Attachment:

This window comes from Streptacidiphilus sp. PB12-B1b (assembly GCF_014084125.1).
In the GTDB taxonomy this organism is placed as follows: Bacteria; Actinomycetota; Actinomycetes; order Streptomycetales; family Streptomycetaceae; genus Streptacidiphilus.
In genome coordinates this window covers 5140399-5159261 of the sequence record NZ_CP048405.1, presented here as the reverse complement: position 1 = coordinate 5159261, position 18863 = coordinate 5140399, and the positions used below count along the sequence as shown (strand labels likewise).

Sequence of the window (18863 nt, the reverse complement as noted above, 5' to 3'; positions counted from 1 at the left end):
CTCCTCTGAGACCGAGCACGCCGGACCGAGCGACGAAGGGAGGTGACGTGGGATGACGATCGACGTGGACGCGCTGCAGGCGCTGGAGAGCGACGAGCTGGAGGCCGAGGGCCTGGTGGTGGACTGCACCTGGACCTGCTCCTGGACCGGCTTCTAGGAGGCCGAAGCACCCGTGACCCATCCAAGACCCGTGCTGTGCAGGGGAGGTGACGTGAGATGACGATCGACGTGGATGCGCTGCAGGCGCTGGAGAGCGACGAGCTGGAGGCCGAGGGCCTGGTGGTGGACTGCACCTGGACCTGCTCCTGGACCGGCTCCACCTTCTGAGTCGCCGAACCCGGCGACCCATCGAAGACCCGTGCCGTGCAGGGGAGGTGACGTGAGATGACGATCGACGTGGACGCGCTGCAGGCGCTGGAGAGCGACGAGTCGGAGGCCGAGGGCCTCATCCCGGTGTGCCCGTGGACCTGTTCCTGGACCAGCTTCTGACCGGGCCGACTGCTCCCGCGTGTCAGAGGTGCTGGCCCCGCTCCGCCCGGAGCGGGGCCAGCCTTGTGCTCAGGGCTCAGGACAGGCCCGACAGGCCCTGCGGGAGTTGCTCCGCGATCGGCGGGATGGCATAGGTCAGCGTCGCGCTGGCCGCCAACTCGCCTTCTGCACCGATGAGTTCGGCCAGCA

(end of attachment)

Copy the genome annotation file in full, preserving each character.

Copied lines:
This window comes from Streptacidiphilus sp. PB12-B1b (assembly GCF_014084125.1).
In the GTDB taxonomy this organism is placed as follows: Bacteria; Actinomycetota; Actinomycetes; order Streptomycetales; family Streptomycetaceae; genus Streptacidiphilus.
In genome coordinates this window covers 5140399-5159261 of the sequence record NZ_CP048405.1, presented here as the reverse complement: position 1 = coordinate 5159261, position 18863 = coordinate 5140399, and the positions used below count along the sequence as shown (strand labels likewise).

Sequence of the window (18863 nt, the reverse complement as noted above, 5' to 3'; positions counted from 1 at the left end):
CTCCTCTGAGACCGAGCACGCCGGACCGAGCGACGAAGGGAGGTGACGTGGGATGACGATCGACGTGGACGCGCTGCAGGCGCTGGAGAGCGACGAGCTGGAGGCCGAGGGCCTGGTGGTGGACTGCACCTGGACCTGCTCCTGGACCGGCTTCTAGGAGGCCGAAGCACCCGTGACCCATCCAAGACCCGTGCTGTGCAGGGGAGGTGACGTGAGATGACGATCGACGTGGATGCGCTGCAGGCGCTGGAGAGCGACGAGCTGGAGGCCGAGGGCCTGGTGGTGGACTGCACCTGGACCTGCTCCTGGACCGGCTCCACCTTCTGAGTCGCCGAACCCGGCGACCCATCGAAGACCCGTGCCGTGCAGGGGAGGTGACGTGAGATGACGATCGACGTGGACGCGCTGCAGGCGCTGGAGAGCGACGAGTCGGAGGCCGAGGGCCTCATCCCGGTGTGCCCGTGGACCTGTTCCTGGACCAGCTTCTGACCGGGCCGACTGCTCCCGCGTGTCAGAGGTGCTGGCCCCGCTCCGCCCGGAGCGGGGCCAGCCTTGTGCTCAGGGCTCAGGACAGGCCCGACAGGCCCTGCGGGAGTTGCTCCGCGATCGGCGGGATGGCATAGGTCAGCGTCGCGCTGGCCGCCAACTCGCCTTCTGCACCGATGAGTTCGGCCAGCA